This tendency to decompartmentalise disciplines naturally led to a desire to deprofessionalise the very craft of the artist. This process of deconstruction ran through the no wave genre, and went so far as to overturn the roles habitually assigned to the public and the performer. In this respect, no wave subverted the traditions of rock when certain female musicians chose an instrument too often associated with men, drums: Ikue Mori for DNA, and Nancy Arlen in Mars. Contacted by email, Mark Cunningham recalls that Mars developed in a period when "gender equality had become generalised in the arts scene in New York. […] Before moving to New York in 1974, Arto, China Burg and myself all came from liberal arts colleges that had put into practice many progressive practices coming from the 60's cultural revolution, and gender equality was very present, along with a very open queer element. So we were quite free of typical patterns and restraints, even more than in the 60s. We'd also been studying all the avant-garde movements, from dada and surrealism onwards, so everyone arrived in the city ready to do something new and fuck the system as much as possible."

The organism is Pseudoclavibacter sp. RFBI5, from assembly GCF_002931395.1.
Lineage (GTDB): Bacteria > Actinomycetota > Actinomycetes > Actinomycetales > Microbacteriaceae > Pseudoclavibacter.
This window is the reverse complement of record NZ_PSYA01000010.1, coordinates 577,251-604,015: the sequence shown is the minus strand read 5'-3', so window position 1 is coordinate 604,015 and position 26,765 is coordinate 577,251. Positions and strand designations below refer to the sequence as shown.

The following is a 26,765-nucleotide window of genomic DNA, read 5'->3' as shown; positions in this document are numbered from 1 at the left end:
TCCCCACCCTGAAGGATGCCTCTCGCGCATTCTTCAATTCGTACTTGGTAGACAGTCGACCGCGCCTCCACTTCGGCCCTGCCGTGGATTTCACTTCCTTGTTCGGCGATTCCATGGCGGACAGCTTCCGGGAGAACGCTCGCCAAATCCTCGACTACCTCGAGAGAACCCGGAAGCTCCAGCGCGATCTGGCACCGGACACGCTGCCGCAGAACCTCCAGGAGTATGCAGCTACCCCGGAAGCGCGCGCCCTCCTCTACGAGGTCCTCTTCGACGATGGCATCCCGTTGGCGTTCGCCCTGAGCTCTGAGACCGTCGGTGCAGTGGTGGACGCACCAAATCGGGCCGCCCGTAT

Role reversals also questioned the role played by the public in certain no wave performances, notably the one that Glenn Branca gave with Margaret Dewys and Axel Gross for Dan Graham's "Pavilions" exhibition in the Berne Kunsthalle in 1983: on this occasion the spectators were not positioned facing the musicians but facing their own image, before a one-way mirror. This integration of the public into the work took a different form when certain emblematic players on the no wave scene, like James Chance, Anya Philips and Rhys Chatham intervened in "TV Party", journalist Glenn O'Brien's famous TV programme during which television viewers intervened directly to call on the guests and in turn create a show inside the programme which they followed at the same time. Here the idea was to abolish the distance between the artists and the public, in accordance with the aim of the Noise Fest: "bringing together" a new generation of musicians and associates, which opened up progressively on a noisist genre – as shown by the contribution of industrial performer Z'EV in the exhibition of the same event in 1981.